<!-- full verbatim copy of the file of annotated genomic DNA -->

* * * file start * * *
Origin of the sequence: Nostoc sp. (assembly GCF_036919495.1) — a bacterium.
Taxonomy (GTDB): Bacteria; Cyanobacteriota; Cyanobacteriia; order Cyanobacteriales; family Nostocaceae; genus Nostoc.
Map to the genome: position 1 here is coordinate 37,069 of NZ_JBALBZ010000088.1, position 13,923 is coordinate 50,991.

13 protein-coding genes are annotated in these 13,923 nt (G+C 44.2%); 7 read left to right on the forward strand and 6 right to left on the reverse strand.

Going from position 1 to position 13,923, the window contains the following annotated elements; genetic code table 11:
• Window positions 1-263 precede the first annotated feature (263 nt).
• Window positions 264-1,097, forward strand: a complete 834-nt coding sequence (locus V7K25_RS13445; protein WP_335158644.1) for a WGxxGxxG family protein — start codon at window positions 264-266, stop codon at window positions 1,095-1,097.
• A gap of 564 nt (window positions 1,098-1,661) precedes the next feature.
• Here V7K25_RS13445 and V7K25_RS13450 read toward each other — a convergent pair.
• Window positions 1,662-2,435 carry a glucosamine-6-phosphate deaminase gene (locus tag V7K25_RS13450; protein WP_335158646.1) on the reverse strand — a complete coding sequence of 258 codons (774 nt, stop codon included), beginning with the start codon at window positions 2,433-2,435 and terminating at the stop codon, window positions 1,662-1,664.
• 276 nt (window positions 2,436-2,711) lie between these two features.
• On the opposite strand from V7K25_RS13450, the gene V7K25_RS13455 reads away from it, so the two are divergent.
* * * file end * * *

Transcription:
Origin of the sequence: Nostoc sp. (assembly GCF_036919495.1) — a bacterium.
Taxonomy (GTDB): Bacteria; Cyanobacteriota; Cyanobacteriia; order Cyanobacteriales; family Nostocaceae; genus Nostoc.
Map to the genome: position 1 here is coordinate 37,069 of NZ_JBALBZ010000088.1, position 13,923 is coordinate 50,991.

13 protein-coding genes are annotated in these 13,923 nt (G+C 44.2%); 7 read left to right on the forward strand and 6 right to left on the reverse strand.

Going from position 1 to position 13,923, the window contains the following annotated elements; genetic code table 11:
• Window positions 1-263 precede the first annotated feature (263 nt).
• Window positions 264-1,097, forward strand: a complete 834-nt coding sequence (locus V7K25_RS13445; protein WP_335158644.1) for a WGxxGxxG family protein — start codon at window positions 264-266, stop codon at window positions 1,095-1,097.
• A gap of 564 nt (window positions 1,098-1,661) precedes the next feature.
• Here V7K25_RS13445 and V7K25_RS13450 read toward each other — a convergent pair.
• Window positions 1,662-2,435 carry a glucosamine-6-phosphate deaminase gene (locus tag V7K25_RS13450; protein WP_335158646.1) on the reverse strand — a complete coding sequence of 258 codons (774 nt, stop codon included), beginning with the start codon at window positions 2,433-2,435 and terminating at the stop codon, window positions 1,662-1,664.
• 276 nt (window positions 2,436-2,711) lie between these two features.
• On the opposite strand from V7K25_RS13450, the gene V7K25_RS13455 reads away from it, so the two are divergent.